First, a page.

RD: That sounds utopian.

RM: It’s a totally impractical vision. I’m talking to a few graduate classes at architecture schools, I could just hand this over to them and let them go wild with it. They could take this completely ruined landscape, clean it up and make it an exciting tourist destination. But it would have to be an environmentally sound one; they’d have to do it right.

RD: You sound really affected by the low quality of life there, yet you only photographed the landscape. Do you feel that you should have photographed the social and cultural story, as well as the environmental story?

RM: I actually did photograph some people, but I’ve always had a problem photographing people. In my early days at Berkeley I did a documentary project on street people which was published in a book. After that I always felt very uncomfortable. I felt that photographers, just by the nature of the medium, end up exploiting people despite their good intentions. Photographer and Photographee are always subject to power imbalance. I see incredible photographs being made, and I’m tempted to do the same, but in the end I feel like I’m using people for my agenda. They are really controlled by the photographer no matter what the photographer says, even if the subject agrees to being photographed. I shy away from it; it’s definitely been a problem that I’ve not been able to resolve.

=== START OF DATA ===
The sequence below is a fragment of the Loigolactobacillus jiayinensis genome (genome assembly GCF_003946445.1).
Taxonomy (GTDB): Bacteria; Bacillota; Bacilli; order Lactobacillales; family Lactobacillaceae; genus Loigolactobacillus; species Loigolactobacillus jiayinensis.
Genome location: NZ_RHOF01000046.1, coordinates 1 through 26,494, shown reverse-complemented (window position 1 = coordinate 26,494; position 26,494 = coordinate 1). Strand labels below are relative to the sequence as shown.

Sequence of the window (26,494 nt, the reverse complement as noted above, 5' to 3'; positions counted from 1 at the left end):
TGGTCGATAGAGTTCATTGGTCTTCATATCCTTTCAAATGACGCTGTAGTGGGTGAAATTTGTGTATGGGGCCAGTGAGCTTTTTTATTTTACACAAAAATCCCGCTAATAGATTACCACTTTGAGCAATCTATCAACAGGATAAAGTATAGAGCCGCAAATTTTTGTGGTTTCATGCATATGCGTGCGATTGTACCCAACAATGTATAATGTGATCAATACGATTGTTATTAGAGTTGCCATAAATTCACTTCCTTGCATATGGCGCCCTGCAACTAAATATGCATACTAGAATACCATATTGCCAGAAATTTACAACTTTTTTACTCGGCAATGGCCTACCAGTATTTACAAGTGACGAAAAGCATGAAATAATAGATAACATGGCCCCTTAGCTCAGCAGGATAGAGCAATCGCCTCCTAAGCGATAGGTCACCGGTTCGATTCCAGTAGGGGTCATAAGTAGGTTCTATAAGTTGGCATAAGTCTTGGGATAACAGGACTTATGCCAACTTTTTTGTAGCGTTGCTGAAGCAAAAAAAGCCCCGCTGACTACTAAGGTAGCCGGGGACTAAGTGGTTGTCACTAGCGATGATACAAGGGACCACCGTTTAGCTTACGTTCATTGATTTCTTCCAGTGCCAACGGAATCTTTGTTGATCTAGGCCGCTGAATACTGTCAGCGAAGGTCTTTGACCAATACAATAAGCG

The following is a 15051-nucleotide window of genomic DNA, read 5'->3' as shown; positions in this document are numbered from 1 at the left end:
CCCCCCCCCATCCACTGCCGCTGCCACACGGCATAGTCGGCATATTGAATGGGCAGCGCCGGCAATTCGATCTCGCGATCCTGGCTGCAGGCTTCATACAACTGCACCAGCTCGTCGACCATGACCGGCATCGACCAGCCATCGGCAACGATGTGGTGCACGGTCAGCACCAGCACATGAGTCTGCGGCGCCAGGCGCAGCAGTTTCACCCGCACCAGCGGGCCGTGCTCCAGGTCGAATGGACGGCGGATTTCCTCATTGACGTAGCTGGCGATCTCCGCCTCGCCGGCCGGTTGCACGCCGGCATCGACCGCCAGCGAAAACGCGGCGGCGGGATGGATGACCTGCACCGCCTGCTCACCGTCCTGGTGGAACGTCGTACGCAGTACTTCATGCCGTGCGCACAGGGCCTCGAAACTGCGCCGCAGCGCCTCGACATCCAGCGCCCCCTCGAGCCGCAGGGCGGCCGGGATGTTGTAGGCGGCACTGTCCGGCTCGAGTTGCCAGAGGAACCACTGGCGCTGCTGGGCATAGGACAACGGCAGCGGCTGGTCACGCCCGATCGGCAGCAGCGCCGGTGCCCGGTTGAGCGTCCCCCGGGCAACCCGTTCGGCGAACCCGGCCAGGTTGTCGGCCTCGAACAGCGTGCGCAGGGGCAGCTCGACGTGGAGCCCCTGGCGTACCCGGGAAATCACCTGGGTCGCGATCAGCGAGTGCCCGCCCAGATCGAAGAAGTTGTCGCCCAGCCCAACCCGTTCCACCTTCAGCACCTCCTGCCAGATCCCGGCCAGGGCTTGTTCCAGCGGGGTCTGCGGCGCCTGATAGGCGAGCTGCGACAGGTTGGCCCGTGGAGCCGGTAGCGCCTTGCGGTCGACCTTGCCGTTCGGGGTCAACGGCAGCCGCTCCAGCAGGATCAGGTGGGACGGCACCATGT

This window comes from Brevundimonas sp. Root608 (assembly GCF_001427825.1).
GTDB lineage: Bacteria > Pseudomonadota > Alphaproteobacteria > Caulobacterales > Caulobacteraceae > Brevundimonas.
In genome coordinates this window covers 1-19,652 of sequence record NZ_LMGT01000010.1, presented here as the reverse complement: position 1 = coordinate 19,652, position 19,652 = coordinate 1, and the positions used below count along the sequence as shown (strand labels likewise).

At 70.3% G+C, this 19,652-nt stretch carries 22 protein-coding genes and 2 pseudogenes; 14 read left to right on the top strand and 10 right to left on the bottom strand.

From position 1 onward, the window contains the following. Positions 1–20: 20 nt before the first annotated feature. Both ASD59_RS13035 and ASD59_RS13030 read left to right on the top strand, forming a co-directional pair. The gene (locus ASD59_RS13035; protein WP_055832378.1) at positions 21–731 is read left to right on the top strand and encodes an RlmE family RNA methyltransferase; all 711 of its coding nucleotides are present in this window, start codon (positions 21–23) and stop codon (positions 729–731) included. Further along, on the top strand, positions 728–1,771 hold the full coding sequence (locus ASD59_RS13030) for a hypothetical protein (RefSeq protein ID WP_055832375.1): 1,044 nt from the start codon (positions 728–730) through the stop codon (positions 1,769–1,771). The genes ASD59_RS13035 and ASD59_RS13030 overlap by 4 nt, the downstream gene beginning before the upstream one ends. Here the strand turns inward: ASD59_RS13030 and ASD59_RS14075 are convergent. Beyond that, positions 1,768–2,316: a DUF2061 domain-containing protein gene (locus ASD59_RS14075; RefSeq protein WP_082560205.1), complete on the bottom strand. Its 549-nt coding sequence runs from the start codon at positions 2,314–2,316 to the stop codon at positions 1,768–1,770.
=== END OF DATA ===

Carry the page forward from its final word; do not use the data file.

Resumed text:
Richard Misrach, Holy Rosary Cemetery and Union Carbide Complex, Taft, Louisiana, 1998, pigment print, 20 x 24 inches [© Richard Misrach; courtesy Fraenkel Gallery, San Francisco]

RD: I like your photograph of the activists wearing full body radiation suits. With their identities hidden, they seem to be more representative of a system than they are individuals.

RM: You hit the nail on the head. If you look at that picture again, you’ll see they are wearing death masks. They become deindividualized—total symbols. That’s why that one becomes more effective than my portraits of people. But this is my own issue. I look at other people’s work, the work of photojournalists for example, and that work really bothers me. I just feel like their subjects are being used. It’s not the photographer per se, it’s what the photographic medium does to people. It uses them, turns them into symbols and helps people’s careers. I don’t know, it’s really weird. I clearly have really strong opinions about this stuff that are often contradictory.

RD: With the Louisiana project, do you feel you accomplished what you wanted?